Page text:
pp. 357–361.

"* Hardly anything respecting the history of the Trinity is more remarkable than the substantial agreement amidst the large variety of forms and shades under which the doctrine has been theologically presented. In the face of the libraries of close coutroversy, and the number of schools,--all of them signs of the intense vitality and power hidden in the inmost spiritual economy of the article,-the strong thinkers upon it are, after all, essentially and persistently at one: the early and medieval Fathers, the Continental and English reformers, the Anglican scholars, the Puritan and American divines,-Athanasius and Tholuck, Fenelon and Knox, Augustine and Anselm, Calvin and Taylor, Luther and Bossuet, Bull and Baxter, Horsley and Howe, Pearson, Newinan, Pascal, Cudworth, Wolf, Butler, Tauler and Hopkins, Waterland and Edwards, Sherlock and Dwight, Stuart, Neander. Nice, Trent, Augsburg, Westminster, Princeton, Andover, New Haven, with their symbols, notwithstanding their differences, are Trinitarian."

The sermon consists of two parts; first, a discriminating and vindicatory statement of the doctrine, as held by the author, and we are happy to believe that he will be accepted as a careful and competent assertor of the universally received doctrine; and secondly, a defense of the doctrine, in its practical relations, as involving "life, salvation and comfort for man." With both parts of the discourse we are highly pleased ; and, we think, he places the truth upon its proper foundations, when he makes the practical uses of the Trinity the argument to commend it to human acceptance, and relies upon a clear statement of the Scriptural teaching to avoid or to meet objections.

The Trinity is purely a truth of Divine Revelation; and must stand or fall with Revelation itself. Coming to us from above the sphere of reason, it is not subject to its jurisdiction; -neither discovered nor discoverable by reason, it cannot be assailed by it nor abolished. Revealed everywhere in practical relations, made use of as the working power of human redemption, its proper test is its use, it appeals to experience, and it will continue to maintain its hold, as it ever has done, by being vitally connected with the apprehension of God, and the method of restoration to Him. Prove to a man sensible of his sin and the need of redemption, that for him life, salvation, and comfort are involved in the Divine Trinity, and he will infallibly receive the doctrine. It never was rejected simply because the Scriptures did not fairly teach it; but because the doctrines of grace, so called, had been first rejected, for the sake of which the Trinity was discarded, and without which it stood alone as a barren speculation.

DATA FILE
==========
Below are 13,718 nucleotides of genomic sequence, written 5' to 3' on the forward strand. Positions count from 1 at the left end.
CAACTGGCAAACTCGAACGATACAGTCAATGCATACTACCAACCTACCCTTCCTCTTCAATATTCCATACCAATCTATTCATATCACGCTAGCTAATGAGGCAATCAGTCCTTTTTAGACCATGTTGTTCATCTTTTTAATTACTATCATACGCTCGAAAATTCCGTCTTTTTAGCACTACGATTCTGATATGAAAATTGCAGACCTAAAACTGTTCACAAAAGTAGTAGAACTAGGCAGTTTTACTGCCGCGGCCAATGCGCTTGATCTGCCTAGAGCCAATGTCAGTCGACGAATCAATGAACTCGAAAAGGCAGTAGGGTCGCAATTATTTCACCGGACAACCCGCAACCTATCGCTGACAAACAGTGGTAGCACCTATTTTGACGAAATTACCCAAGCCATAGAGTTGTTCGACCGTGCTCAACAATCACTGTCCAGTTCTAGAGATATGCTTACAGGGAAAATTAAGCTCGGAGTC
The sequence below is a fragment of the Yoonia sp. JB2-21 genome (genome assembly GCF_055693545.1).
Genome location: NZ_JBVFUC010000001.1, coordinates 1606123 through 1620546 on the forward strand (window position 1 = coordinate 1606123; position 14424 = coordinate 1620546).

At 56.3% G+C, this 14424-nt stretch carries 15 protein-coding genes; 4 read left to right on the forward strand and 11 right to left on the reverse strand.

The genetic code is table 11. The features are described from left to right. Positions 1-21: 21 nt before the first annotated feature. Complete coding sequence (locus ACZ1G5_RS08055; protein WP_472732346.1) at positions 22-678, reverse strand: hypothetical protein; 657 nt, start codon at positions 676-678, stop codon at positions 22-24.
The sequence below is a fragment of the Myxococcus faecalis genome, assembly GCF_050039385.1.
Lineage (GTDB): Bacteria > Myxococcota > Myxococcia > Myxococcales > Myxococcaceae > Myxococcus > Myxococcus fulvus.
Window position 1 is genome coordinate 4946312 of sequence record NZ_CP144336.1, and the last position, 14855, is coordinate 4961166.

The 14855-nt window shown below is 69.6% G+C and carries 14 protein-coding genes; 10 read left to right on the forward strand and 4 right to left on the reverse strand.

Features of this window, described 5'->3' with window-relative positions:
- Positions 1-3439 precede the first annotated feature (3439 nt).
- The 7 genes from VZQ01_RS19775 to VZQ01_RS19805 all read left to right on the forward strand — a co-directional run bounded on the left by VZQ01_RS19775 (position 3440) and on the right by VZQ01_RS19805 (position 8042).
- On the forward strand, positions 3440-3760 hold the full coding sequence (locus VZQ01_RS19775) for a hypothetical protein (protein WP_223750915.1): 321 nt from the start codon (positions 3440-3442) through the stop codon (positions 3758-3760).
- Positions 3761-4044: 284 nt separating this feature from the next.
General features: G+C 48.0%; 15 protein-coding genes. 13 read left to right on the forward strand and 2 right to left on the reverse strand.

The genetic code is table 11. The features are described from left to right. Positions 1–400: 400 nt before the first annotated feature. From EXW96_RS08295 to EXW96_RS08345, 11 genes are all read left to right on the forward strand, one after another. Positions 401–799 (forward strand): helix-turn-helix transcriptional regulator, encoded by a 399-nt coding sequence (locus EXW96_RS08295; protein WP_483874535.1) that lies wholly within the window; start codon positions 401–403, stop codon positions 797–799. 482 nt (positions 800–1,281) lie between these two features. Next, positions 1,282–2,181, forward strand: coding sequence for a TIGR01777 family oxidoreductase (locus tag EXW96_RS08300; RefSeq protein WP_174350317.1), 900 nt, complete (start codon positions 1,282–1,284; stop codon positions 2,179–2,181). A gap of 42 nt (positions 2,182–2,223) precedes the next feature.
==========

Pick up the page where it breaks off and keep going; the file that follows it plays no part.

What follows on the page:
tion. And this history, as well as the very nature of the doctrine, teaches the method in which the truth is to be re-affirmed and brought back into the confidence of those who have discarded it. Its vital connections with practical religion must be shown. But as preliminary to this, a statement must be made, which shall take up all the facts of Divine Revelation, and eliminate the conjectures intruded by man; and to this statement are subsidiary the best lights of modern exegesis, and not less the dialectical skill by which the Church for ages has been exercised, and